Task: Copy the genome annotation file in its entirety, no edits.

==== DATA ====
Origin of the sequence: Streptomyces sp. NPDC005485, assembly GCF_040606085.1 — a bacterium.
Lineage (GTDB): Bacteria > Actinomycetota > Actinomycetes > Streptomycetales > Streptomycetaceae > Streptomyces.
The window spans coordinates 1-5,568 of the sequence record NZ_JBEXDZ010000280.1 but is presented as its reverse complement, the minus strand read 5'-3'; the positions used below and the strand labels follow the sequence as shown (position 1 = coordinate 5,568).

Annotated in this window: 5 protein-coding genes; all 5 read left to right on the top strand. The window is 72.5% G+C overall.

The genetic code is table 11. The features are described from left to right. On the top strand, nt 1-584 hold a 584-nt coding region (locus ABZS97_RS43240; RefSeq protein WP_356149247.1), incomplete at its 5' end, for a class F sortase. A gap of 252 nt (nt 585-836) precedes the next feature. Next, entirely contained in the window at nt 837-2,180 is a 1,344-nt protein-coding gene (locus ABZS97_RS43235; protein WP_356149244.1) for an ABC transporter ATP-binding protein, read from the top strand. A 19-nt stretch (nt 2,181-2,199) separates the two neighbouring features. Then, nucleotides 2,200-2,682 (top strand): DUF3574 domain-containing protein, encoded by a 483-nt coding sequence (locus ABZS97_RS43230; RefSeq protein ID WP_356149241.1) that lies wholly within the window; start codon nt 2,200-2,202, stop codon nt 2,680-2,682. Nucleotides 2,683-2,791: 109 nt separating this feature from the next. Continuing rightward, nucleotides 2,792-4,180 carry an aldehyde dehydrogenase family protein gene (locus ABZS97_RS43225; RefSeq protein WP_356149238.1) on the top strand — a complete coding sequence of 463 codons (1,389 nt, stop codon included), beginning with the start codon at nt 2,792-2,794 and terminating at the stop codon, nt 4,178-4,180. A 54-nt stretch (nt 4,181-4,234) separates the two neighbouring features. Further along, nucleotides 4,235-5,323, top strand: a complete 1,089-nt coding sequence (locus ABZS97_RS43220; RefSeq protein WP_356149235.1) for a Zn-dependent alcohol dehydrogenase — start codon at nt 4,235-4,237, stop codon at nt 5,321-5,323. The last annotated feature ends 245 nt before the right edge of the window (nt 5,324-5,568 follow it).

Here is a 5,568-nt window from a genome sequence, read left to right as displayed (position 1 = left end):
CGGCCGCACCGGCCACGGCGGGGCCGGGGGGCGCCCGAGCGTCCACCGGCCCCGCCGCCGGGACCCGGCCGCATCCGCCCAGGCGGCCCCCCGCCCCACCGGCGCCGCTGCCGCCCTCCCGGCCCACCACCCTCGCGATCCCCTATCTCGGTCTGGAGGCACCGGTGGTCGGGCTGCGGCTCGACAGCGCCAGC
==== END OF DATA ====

Origin of the sequence: Streptomyces sp. NPDC005485, assembly GCF_040606085.1 — a bacterium.
Lineage (GTDB): Bacteria > Actinomycetota > Actinomycetes > Streptomycetales > Streptomycetaceae > Streptomyces.
The window spans coordinates 1-5,568 of the sequence record NZ_JBEXDZ010000280.1 but is presented as its reverse complement, the minus strand read 5'-3'; the positions used below and the strand labels follow the sequence as shown (position 1 = coordinate 5,568).

Annotated in this window: 5 protein-coding genes; all 5 read left to right on the top strand. The window is 72.5% G+C overall.

The genetic code is table 11. The features are described from left to right. On the top strand, nt 1-584 hold a 584-nt coding region (locus ABZS97_RS43240; RefSeq protein WP_356149247.1), incomplete at its 5' end, for a class F sortase. A gap of 252 nt (nt 585-836) precedes the next feature. Next, entirely contained in the window at nt 837-2,180 is a 1,344-nt protein-coding gene (locus ABZS97_RS43235; protein WP_356149244.1) for an ABC transporter ATP-binding protein, read from the top strand. A 19-nt stretch (nt 2,181-2,199) separates the two neighbouring features. Then, nucleotides 2,200-2,682 (top strand): DUF3574 domain-containing protein, encoded by a 483-nt coding sequence (locus ABZS97_RS43230; RefSeq protein ID WP_356149241.1) that lies wholly within the window; start codon nt 2,200-2,202, stop codon nt 2,680-2,682. Nucleotides 2,683-2,791: 109 nt separating this feature from the next. Continuing rightward, nucleotides 2,792-4,180 carry an aldehyde dehydrogenase family protein gene (locus ABZS97_RS43225; RefSeq protein WP_356149238.1) on the top strand — a complete coding sequence of 463 codons (1,389 nt, stop codon included), beginning with the start codon at nt 2,792-2,794 and terminating at the stop codon, nt 4,178-4,180. A 54-nt stretch (nt 4,181-4,234) separates the two neighbouring features. Further along, nucleotides 4,235-5,323, top strand: a complete 1,089-nt coding sequence (locus ABZS97_RS43220; RefSeq protein WP_356149235.1) for a Zn-dependent alcohol dehydrogenase — start codon at nt 4,235-4,237, stop codon at nt 5,321-5,323. The last annotated feature ends 245 nt before the right edge of the window (nt 5,324-5,568 follow it).

Here is a 5,568-nt window from a genome sequence, read left to right as displayed (position 1 = left end):
CGGCCGCACCGGCCACGGCGGGGCCGGGGGGCGCCCGAGCGTCCACCGGCCCCGCCGCCGGGACCCGGCCGCATCCGCCCAGGCGGCCCCCCGCCCCACCGGCGCCGCTGCCGCCCTCCCGGCCCACCACCCTCGCGATCCCCTATCTCGGTCTGGAGGCACCGGTGGTCGGGCTGCGGCTCGACAGCGCCAGC